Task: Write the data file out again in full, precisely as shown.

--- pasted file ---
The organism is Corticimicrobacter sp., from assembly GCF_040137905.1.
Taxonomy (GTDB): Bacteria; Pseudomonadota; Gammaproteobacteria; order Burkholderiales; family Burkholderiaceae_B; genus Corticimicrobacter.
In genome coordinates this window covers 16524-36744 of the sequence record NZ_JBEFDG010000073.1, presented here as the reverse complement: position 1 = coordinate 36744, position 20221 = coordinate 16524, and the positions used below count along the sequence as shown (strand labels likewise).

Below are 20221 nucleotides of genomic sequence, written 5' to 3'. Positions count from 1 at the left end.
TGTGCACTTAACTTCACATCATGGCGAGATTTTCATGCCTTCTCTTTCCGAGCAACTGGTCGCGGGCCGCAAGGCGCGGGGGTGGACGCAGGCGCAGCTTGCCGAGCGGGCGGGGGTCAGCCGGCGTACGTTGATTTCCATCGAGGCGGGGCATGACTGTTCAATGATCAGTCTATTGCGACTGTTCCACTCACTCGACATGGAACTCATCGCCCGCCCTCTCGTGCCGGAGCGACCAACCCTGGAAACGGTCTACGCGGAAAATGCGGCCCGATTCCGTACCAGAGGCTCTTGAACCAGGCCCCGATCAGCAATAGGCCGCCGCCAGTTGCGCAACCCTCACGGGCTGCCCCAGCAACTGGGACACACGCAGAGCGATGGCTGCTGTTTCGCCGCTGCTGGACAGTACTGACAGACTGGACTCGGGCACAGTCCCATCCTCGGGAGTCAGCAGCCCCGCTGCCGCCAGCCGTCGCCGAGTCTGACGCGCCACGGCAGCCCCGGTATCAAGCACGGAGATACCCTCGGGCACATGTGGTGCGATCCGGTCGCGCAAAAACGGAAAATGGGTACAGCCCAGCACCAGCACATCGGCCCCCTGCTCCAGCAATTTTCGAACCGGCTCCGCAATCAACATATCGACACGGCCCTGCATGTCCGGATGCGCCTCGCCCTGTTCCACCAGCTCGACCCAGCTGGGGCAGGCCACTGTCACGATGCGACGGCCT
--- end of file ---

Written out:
The organism is Corticimicrobacter sp., from assembly GCF_040137905.1.
Taxonomy (GTDB): Bacteria; Pseudomonadota; Gammaproteobacteria; order Burkholderiales; family Burkholderiaceae_B; genus Corticimicrobacter.
In genome coordinates this window covers 16524-36744 of the sequence record NZ_JBEFDG010000073.1, presented here as the reverse complement: position 1 = coordinate 36744, position 20221 = coordinate 16524, and the positions used below count along the sequence as shown (strand labels likewise).

Below are 20221 nucleotides of genomic sequence, written 5' to 3'. Positions count from 1 at the left end.
TGTGCACTTAACTTCACATCATGGCGAGATTTTCATGCCTTCTCTTTCCGAGCAACTGGTCGCGGGCCGCAAGGCGCGGGGGTGGACGCAGGCGCAGCTTGCCGAGCGGGCGGGGGTCAGCCGGCGTACGTTGATTTCCATCGAGGCGGGGCATGACTGTTCAATGATCAGTCTATTGCGACTGTTCCACTCACTCGACATGGAACTCATCGCCCGCCCTCTCGTGCCGGAGCGACCAACCCTGGAAACGGTCTACGCGGAAAATGCGGCCCGATTCCGTACCAGAGGCTCTTGAACCAGGCCCCGATCAGCAATAGGCCGCCGCCAGTTGCGCAACCCTCACGGGCTGCCCCAGCAACTGGGACACACGCAGAGCGATGGCTGCTGTTTCGCCGCTGCTGGACAGTACTGACAGACTGGACTCGGGCACAGTCCCATCCTCGGGAGTCAGCAGCCCCGCTGCCGCCAGCCGTCGCCGAGTCTGACGCGCCACGGCAGCCCCGGTATCAAGCACGGAGATACCCTCGGGCACATGTGGTGCGATCCGGTCGCGCAAAAACGGAAAATGGGTACAGCCCAGCACCAGCACATCGGCCCCCTGCTCCAGCAATTTTCGAACCGGCTCCGCAATCAACATATCGACACGGCCCTGCATGTCCGGATGCGCCTCGCCCTGTTCCACCAGCTCGACCCAGCTGGGGCAGGCCACTGTCACGATGCGACGGCCT